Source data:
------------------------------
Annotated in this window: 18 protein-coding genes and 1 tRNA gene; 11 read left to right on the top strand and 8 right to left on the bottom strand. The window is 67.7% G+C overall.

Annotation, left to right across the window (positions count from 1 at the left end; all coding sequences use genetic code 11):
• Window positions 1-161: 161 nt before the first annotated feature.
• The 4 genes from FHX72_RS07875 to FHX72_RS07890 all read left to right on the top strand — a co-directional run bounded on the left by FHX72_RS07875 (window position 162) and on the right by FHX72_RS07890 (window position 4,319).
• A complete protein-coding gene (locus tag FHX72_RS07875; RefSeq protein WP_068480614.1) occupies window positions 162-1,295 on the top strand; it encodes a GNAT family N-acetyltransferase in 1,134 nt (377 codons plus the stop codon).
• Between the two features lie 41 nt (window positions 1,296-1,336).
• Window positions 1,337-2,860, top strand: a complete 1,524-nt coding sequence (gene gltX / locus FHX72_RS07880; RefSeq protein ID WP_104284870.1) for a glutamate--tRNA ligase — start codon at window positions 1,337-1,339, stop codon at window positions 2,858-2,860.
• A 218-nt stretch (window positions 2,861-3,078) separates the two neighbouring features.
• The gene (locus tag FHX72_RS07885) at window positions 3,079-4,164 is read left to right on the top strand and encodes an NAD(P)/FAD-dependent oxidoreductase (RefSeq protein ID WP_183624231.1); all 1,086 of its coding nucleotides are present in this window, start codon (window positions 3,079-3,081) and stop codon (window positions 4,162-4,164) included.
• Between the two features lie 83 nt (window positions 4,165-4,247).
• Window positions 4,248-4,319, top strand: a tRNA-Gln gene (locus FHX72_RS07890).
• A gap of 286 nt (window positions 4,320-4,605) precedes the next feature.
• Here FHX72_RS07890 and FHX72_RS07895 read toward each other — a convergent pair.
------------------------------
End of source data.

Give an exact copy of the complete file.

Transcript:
Annotated in this window: 18 protein-coding genes and 1 tRNA gene; 11 read left to right on the top strand and 8 right to left on the bottom strand. The window is 67.7% G+C overall.

Annotation, left to right across the window (positions count from 1 at the left end; all coding sequences use genetic code 11):
• Window positions 1-161: 161 nt before the first annotated feature.
• The 4 genes from FHX72_RS07875 to FHX72_RS07890 all read left to right on the top strand — a co-directional run bounded on the left by FHX72_RS07875 (window position 162) and on the right by FHX72_RS07890 (window position 4,319).
• A complete protein-coding gene (locus tag FHX72_RS07875; RefSeq protein WP_068480614.1) occupies window positions 162-1,295 on the top strand; it encodes a GNAT family N-acetyltransferase in 1,134 nt (377 codons plus the stop codon).
• Between the two features lie 41 nt (window positions 1,296-1,336).
• Window positions 1,337-2,860, top strand: a complete 1,524-nt coding sequence (gene gltX / locus FHX72_RS07880; RefSeq protein ID WP_104284870.1) for a glutamate--tRNA ligase — start codon at window positions 1,337-1,339, stop codon at window positions 2,858-2,860.
• A 218-nt stretch (window positions 2,861-3,078) separates the two neighbouring features.
• The gene (locus tag FHX72_RS07885) at window positions 3,079-4,164 is read left to right on the top strand and encodes an NAD(P)/FAD-dependent oxidoreductase (RefSeq protein ID WP_183624231.1); all 1,086 of its coding nucleotides are present in this window, start codon (window positions 3,079-3,081) and stop codon (window positions 4,162-4,164) included.
• Between the two features lie 83 nt (window positions 4,165-4,247).
• Window positions 4,248-4,319, top strand: a tRNA-Gln gene (locus FHX72_RS07890).
• A gap of 286 nt (window positions 4,320-4,605) precedes the next feature.
• Here FHX72_RS07890 and FHX72_RS07895 read toward each other — a convergent pair.